Wilson Vale, a Leicestershire catering company has adopted 50 beehives through the BBKA's fundraising scheme Adopt a Beehive. 


BeeConnected Crop Spray Pilot Scheme

BeeConnected, online crop spray alert, is based on a BBKA proposal to bring crop spray alerting into the 21st century. 25th April marks the start of a pilot of the system in Hertfordshire. BBKA hopes that all Herts beekeepers will register and take part. 


Annual Winter Survival Survey

A summary of the results of the BBKA 8th annual winter survival survey published today 25 June 2015 


Further update Small Hive Beetle

See latest statement on Small Hive Beetle (SHB) and Importation of Honey bees and hive products


DEFRA Statement on Small Hive Beetle

Here is the latest from Defra  on Small Hive Beetle.

A DEFRA Brochure will be published here as well.

The Excecutive Committee of BBKA will discuss this on Saturday 28 March 2015.


DEFRA Brochure on Small Hive Beetle

Here is the DEFRA Brochure on Small Hive Beetle whcih will also be discussed by the BBKA Executive Committee on Saturday 28 March 2015.


Importation of honey bees from Italy

Note to BBKA members 

Monday 23 February 2015 

You may read or receive information advertising the exportation of honey bee colonies from Southern Italy into the UK.

The advertisement makes reference to the fact that the bees will be exported with a health certificate.

We have asked the UK authorities what special measures they intend to take to ensure that these exported bees from Italy will not pose a health risk to the UK honeybee population in view of the occurrence of Small Hive Beetle in parts of Southern Italy.

Dr David Aston NDB



National Pollinator Strategy

BBKA welcomes the publication of the National Pollinator Strategy; this is the start of a long road to improving the ‘lot’ of pollinators; the BBKA will continue to play its part in the process and welcomes the broader involvement of other groups joining the cause.


Update: Small Hive Beetle

Based on comms with UK authorities, including the National Bee Unit and the Defra Chief Plant Health Officer, since expressing our deep concerns at the Bee Health Advisory Forum on 23 Sept.


Call to Action - national pollinator strategy

This morning (Friday 18 July) Lord de Mauley (Defra Minister) announced the Call to Action for the national pollinator strategy on the BBC Radio 4 Farming Today programme.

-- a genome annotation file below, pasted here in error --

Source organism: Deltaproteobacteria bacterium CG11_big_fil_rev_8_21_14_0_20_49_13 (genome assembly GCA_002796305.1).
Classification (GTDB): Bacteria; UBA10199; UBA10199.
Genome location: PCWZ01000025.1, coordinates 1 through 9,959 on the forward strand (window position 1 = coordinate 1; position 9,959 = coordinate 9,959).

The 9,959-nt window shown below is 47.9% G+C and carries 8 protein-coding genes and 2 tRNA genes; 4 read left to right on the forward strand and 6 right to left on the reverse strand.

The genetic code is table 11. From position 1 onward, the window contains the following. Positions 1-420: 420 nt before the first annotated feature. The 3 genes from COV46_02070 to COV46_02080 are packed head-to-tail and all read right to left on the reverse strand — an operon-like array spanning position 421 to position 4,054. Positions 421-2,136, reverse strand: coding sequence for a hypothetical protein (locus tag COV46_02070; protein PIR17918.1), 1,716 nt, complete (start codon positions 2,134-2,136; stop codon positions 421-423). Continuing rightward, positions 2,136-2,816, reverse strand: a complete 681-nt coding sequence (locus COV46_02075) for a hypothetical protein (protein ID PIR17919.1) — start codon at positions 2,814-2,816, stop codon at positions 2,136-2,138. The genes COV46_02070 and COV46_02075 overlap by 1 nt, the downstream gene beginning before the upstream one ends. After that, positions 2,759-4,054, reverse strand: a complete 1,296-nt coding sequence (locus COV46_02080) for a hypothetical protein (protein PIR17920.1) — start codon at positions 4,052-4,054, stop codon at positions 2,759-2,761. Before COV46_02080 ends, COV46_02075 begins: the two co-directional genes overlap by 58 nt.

This call to action prepares the ground for the more detailed announcement to be made in the autumn on the practical aspects of the implementation of the strategy.

There is a website which will be developed further. The site lists the partner organisations which are actively participating in the development and implementation of the strategy.

The BBKA is a key stakeholder in the work of the Pollinator Advisory Steering Group which will be part of the governance of the way in which the strategy will be implemented.

The theme of the pollinator strategy is Bees’ Needs: food and home and is intended to cover all pollinator insects, not just bees.

The BBKA and its member associations have long advocated the need to be aware of the way habitat change can determine the success or otherwise of pollinator species and fully supports the following simple elements of the strategy.

  1. Grow more flowers, shrubs and trees
  2. Let it grow wild
  3. Cut grass less often
  4. Don’t disturb insect nests and hibernation spots
  5. Think carefully about whether to use pesticides

More information on what is being discussed can be found on the website .

Our Forage and the Landscape Special Interest Day and the work being done by the BBKA and its member associations in promoting land management changes which will benefit honey bees and all pollinators demonstrates beekeeper’s commitments and we look forward to playing our role in the implementation of the pollinator strategy as it evolves.

Please note the full details of the National Pollinator Strategy will be issued in the autumn.

Dr David Aston, BBKA President



Withdrawal by Syngenta of the application for the emergency use of a neonicotinoid for seed treatment

The BBKA understands that Syngenta has withdrawn its application for a derogation to allow the emergency use this autumn of their product Cruiser in a neonicotinoid seed treatment for oil seed rape.

The BBKA remains concerned as to the alternative treatments farmers will have to use to control pests such as flea beetle on oil seed rape in view of the continuing moratorium in place on the use of neonicotinoids.